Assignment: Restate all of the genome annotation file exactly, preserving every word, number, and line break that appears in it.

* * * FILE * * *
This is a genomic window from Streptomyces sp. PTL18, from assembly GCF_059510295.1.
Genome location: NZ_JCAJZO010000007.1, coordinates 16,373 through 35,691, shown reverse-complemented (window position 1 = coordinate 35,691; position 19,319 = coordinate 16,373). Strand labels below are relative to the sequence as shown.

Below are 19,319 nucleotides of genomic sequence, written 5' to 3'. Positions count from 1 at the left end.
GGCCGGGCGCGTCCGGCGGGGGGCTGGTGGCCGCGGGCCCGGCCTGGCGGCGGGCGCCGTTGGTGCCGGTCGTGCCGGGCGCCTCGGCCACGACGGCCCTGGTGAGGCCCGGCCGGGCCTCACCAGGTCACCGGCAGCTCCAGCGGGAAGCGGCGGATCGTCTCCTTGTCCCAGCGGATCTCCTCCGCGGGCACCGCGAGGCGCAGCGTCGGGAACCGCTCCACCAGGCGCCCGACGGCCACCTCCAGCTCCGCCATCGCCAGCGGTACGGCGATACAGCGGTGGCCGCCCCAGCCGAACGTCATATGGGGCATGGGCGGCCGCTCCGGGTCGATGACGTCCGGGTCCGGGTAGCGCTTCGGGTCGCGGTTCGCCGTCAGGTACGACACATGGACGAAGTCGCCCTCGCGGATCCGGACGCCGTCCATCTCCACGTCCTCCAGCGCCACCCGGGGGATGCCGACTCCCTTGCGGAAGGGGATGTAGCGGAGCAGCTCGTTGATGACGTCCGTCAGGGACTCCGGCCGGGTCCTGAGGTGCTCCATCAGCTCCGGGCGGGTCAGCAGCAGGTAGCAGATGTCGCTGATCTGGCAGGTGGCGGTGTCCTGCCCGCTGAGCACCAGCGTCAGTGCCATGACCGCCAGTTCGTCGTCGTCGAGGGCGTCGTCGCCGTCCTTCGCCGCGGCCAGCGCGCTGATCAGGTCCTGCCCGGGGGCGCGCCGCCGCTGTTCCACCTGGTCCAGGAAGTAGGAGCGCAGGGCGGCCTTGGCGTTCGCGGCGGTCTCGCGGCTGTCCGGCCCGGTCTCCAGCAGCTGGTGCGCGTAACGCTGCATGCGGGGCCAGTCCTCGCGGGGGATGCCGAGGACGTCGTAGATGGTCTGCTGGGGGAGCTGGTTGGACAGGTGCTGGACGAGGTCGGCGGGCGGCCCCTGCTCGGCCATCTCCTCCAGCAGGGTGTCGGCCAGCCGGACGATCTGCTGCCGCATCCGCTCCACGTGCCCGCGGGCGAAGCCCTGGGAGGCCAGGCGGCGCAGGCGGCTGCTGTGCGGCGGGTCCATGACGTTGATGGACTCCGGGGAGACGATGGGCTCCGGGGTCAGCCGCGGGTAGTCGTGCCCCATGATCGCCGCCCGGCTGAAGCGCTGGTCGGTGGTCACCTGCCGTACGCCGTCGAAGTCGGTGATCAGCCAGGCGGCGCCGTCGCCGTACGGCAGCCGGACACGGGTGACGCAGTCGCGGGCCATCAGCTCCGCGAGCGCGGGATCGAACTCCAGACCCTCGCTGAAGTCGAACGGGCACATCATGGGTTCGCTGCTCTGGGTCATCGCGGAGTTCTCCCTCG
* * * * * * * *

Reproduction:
This is a genomic window from Streptomyces sp. PTL18, from assembly GCF_059510295.1.
Genome location: NZ_JCAJZO010000007.1, coordinates 16,373 through 35,691, shown reverse-complemented (window position 1 = coordinate 35,691; position 19,319 = coordinate 16,373). Strand labels below are relative to the sequence as shown.

Below are 19,319 nucleotides of genomic sequence, written 5' to 3'. Positions count from 1 at the left end.
GGCCGGGCGCGTCCGGCGGGGGGCTGGTGGCCGCGGGCCCGGCCTGGCGGCGGGCGCCGTTGGTGCCGGTCGTGCCGGGCGCCTCGGCCACGACGGCCCTGGTGAGGCCCGGCCGGGCCTCACCAGGTCACCGGCAGCTCCAGCGGGAAGCGGCGGATCGTCTCCTTGTCCCAGCGGATCTCCTCCGCGGGCACCGCGAGGCGCAGCGTCGGGAACCGCTCCACCAGGCGCCCGACGGCCACCTCCAGCTCCGCCATCGCCAGCGGTACGGCGATACAGCGGTGGCCGCCCCAGCCGAACGTCATATGGGGCATGGGCGGCCGCTCCGGGTCGATGACGTCCGGGTCCGGGTAGCGCTTCGGGTCGCGGTTCGCCGTCAGGTACGACACATGGACGAAGTCGCCCTCGCGGATCCGGACGCCGTCCATCTCCACGTCCTCCAGCGCCACCCGGGGGATGCCGACTCCCTTGCGGAAGGGGATGTAGCGGAGCAGCTCGTTGATGACGTCCGTCAGGGACTCCGGCCGGGTCCTGAGGTGCTCCATCAGCTCCGGGCGGGTCAGCAGCAGGTAGCAGATGTCGCTGATCTGGCAGGTGGCGGTGTCCTGCCCGCTGAGCACCAGCGTCAGTGCCATGACCGCCAGTTCGTCGTCGTCGAGGGCGTCGTCGCCGTCCTTCGCCGCGGCCAGCGCGCTGATCAGGTCCTGCCCGGGGGCGCGCCGCCGCTGTTCCACCTGGTCCAGGAAGTAGGAGCGCAGGGCGGCCTTGGCGTTCGCGGCGGTCTCGCGGCTGTCCGGCCCGGTCTCCAGCAGCTGGTGCGCGTAACGCTGCATGCGGGGCCAGTCCTCGCGGGGGATGCCGAGGACGTCGTAGATGGTCTGCTGGGGGAGCTGGTTGGACAGGTGCTGGACGAGGTCGGCGGGCGGCCCCTGCTCGGCCATCTCCTCCAGCAGGGTGTCGGCCAGCCGGACGATCTGCTGCCGCATCCGCTCCACGTGCCCGCGGGCGAAGCCCTGGGAGGCCAGGCGGCGCAGGCGGCTGCTGTGCGGCGGGTCCATGACGTTGATGGACTCCGGGGAGACGATGGGCTCCGGGGTCAGCCGCGGGTAGTCGTGCCCCATGATCGCCGCCCGGCTGAAGCGCTGGTCGGTGGTCACCTGCCGTACGCCGTCGAAGTCGGTGATCAGCCAGGCGGCGCCGTCGCCGTACGGCAGCCGGACACGGGTGACGCAGTCGCGGGCCATCAGCTCCGCGAGCGCGGGATCGAACTCCAGACCCTCGCTGAAGTCGAACGGGCACATCATGGGTTCGCTGCTCTGGGTCATCGCGGAGTTCTCCCTCG